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Psoriasis is a chronic skin condition that affects millions of people worldwide. It is characterized by red patches, silver scales, dry and cracked skin, itching, burning, soreness, thickened or ridged nails, joint stiffness, and pain. Living with psoriasis can be challenging, but understanding the disease and its treatment options can help individuals manage their symptoms and improve their quality of life.

Understanding Psoriasis

Psoriasis is an autoimmune disease that causes the skin cells to multiply at an accelerated rate. This rapid cell turnover leads to the formation of red patches covered with silver scales. The exact cause of psoriasis is unknown, but it is believed to be a combination of genetic and environmental factors.

Psoriasis can occur on any part of the body, but it is most commonly found on the elbows, knees, scalp, and lower back. The severity of the condition can vary from person to person, with some experiencing mild symptoms and others facing more severe manifestations.

Managing Symptoms

While there is no cure for psoriasis, there are several treatment options available to help manage the symptoms and reduce flare-ups. It is important to work closely with a dermatologist to develop an individualized treatment plan that suits your specific needs.

Topical Treatments

Topical treatments are often the first line of defense against psoriasis. These medications are applied directly to the affected areas of the skin and can help reduce inflammation, itching, and scaling. Common topical treatments include:

  • Corticosteroids: These anti-inflammatory medications help reduce redness and itching.
  • Topical retinoids: Derived from vitamin A, these medications help slow down the growth of skin cells.
  • Calcineurin inhibitors: These medications suppress the immune system and reduce inflammation.
  • Salicylic acid: This ingredient helps remove scales and promote smoother skin.


Phototherapy involves exposing the skin to ultraviolet light under medical supervision. This treatment can help slow down the rapid cell turnover and reduce inflammation. There are different types of phototherapy, including:

  • Narrowband UVB therapy: This treatment uses a specific wavelength of ultraviolet light to target affected areas.
  • PUVA therapy: This treatment combines a medication called psoralen with UVA light exposure.
  • Excimer laser: This targeted laser therapy is used for smaller areas of psoriasis.

Systemic Medications

For individuals with moderate to severe psoriasis, systemic medications may be prescribed. These medications work throughout the body to suppress the immune system and reduce inflammation. Some common systemic medications include:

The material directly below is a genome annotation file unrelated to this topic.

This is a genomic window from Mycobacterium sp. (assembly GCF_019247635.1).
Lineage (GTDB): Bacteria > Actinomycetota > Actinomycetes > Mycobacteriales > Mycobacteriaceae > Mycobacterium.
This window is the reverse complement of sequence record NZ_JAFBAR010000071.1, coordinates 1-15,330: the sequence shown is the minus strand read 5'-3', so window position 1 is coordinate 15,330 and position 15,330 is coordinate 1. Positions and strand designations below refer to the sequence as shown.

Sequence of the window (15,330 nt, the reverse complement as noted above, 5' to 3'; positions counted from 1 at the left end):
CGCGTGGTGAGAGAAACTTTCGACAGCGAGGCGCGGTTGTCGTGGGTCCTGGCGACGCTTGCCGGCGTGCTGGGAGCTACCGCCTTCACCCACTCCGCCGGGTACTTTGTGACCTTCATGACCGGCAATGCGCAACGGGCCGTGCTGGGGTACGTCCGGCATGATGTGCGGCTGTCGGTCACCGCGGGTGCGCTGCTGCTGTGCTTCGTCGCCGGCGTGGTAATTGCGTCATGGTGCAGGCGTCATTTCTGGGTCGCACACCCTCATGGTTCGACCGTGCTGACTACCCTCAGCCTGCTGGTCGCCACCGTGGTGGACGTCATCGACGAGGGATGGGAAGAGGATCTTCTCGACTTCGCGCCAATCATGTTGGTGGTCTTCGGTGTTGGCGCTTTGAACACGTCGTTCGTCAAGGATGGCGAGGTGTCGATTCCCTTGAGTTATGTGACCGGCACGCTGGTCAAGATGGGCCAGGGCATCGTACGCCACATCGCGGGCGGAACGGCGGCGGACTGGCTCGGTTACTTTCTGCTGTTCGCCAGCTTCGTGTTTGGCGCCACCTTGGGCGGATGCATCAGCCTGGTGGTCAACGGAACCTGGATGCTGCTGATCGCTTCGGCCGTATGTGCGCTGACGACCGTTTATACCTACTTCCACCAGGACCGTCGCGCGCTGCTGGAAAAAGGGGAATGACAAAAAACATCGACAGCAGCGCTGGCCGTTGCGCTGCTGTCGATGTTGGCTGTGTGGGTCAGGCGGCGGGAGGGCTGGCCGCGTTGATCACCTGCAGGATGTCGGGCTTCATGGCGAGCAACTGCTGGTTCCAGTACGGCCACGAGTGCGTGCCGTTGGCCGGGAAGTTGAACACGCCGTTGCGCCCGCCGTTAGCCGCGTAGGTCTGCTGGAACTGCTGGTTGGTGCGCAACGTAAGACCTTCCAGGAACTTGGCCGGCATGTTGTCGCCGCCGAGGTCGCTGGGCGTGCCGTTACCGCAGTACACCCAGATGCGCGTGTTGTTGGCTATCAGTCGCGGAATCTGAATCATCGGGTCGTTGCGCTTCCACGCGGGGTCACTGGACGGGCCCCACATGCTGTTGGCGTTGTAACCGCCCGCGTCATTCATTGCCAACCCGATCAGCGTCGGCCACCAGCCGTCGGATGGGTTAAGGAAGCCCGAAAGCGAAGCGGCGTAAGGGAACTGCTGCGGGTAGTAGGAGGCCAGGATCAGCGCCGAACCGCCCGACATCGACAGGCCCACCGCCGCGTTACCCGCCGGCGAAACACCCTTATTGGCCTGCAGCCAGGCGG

• Methotrexate: This medication slows down the growth of skin cells and reduces inflammation.
  • Cyclosporine: This immunosuppressant medication helps control the immune response.
  • Biologics: These newer medications target specific parts of the immune system involved in psoriasis.

Lifestyle Tips for Managing Psoriasis

In addition to medical treatments, certain lifestyle changes can help individuals manage their psoriasis symptoms and reduce flare-ups. Here are some tips:

Maintain a Healthy Diet

Eating a balanced diet rich in fruits, vegetables, lean proteins, and whole grains can support overall health and potentially reduce inflammation. Some studies suggest that omega-3 fatty acids found in fish oil may have a positive effect on psoriasis symptoms.

Moisturize Regularly

Keeping the skin moisturized can help reduce dryness and itching. Use fragrance-free moisturizers and apply them immediately after bathing to lock in moisture.

Avoid Triggers

Identify and avoid triggers that worsen your psoriasis symptoms. Common triggers include stress, certain medications, infections, and cold weather. By minimizing exposure to triggers, you can reduce the frequency and severity of flare-ups.

Manage Stress

Stress can exacerbate psoriasis symptoms, so finding healthy ways to manage stress is crucial. Engage in activities that help you relax, such as yoga, meditation, or spending time in nature.

Protect Your Skin

Protect your skin from injuries and irritants. Wear protective clothing, gloves, and sunscreen when necessary. Avoid harsh soaps and opt for gentle cleansers instead.


Psoriasis is a chronic skin condition that can significantly impact a person’s quality of life. While there is no cure, various treatment options can help manage symptoms and reduce flare-ups. It is essential to work closely with a dermatologist to develop an individualized treatment plan. Additionally, adopting a healthy lifestyle and avoiding triggers can further support symptom management. By understanding the disease and implementing appropriate strategies, individuals with psoriasis can lead fulfilling lives and minimize the impact of this condition on their overall well-being.

Haroon Rashid, MD
Rate author
Urgent Care Center of Arlington, VA
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